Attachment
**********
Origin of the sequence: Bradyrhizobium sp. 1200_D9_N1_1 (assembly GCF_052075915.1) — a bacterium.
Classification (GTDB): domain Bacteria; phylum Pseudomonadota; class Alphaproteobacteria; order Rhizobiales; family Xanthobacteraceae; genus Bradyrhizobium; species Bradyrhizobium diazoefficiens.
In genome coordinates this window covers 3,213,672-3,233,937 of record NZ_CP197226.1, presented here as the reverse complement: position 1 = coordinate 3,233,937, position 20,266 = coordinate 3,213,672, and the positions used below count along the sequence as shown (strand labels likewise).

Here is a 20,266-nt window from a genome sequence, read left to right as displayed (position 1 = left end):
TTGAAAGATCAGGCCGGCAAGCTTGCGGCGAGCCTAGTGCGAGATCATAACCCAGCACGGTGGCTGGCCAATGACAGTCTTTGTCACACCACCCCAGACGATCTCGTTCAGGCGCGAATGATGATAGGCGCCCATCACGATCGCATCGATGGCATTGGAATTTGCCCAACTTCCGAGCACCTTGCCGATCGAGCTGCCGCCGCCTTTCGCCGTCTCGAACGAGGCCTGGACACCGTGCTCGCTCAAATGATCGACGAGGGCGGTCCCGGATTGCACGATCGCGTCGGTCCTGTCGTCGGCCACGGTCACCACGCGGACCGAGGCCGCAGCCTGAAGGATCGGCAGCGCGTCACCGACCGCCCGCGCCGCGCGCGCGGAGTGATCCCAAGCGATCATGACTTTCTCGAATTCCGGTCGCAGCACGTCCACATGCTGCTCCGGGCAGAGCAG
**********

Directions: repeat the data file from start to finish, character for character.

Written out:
Origin of the sequence: Bradyrhizobium sp. 1200_D9_N1_1 (assembly GCF_052075915.1) — a bacterium.
Classification (GTDB): domain Bacteria; phylum Pseudomonadota; class Alphaproteobacteria; order Rhizobiales; family Xanthobacteraceae; genus Bradyrhizobium; species Bradyrhizobium diazoefficiens.
In genome coordinates this window covers 3,213,672-3,233,937 of record NZ_CP197226.1, presented here as the reverse complement: position 1 = coordinate 3,233,937, position 20,266 = coordinate 3,213,672, and the positions used below count along the sequence as shown (strand labels likewise).

Here is a 20,266-nt window from a genome sequence, read left to right as displayed (position 1 = left end):
TTGAAAGATCAGGCCGGCAAGCTTGCGGCGAGCCTAGTGCGAGATCATAACCCAGCACGGTGGCTGGCCAATGACAGTCTTTGTCACACCACCCCAGACGATCTCGTTCAGGCGCGAATGATGATAGGCGCCCATCACGATCGCATCGATGGCATTGGAATTTGCCCAACTTCCGAGCACCTTGCCGATCGAGCTGCCGCCGCCTTTCGCCGTCTCGAACGAGGCCTGGACACCGTGCTCGCTCAAATGATCGACGAGGGCGGTCCCGGATTGCACGATCGCGTCGGTCCTGTCGTCGGCCACGGTCACCACGCGGACCGAGGCCGCAGCCTGAAGGATCGGCAGCGCGTCACCGACCGCCCGCGCCGCGCGCGCGGAGTGATCCCAAGCGATCATGACTTTCTCGAATTCCGGTCGCAGCACGTCCACATGCTGCTCCGGGCAGAGCAG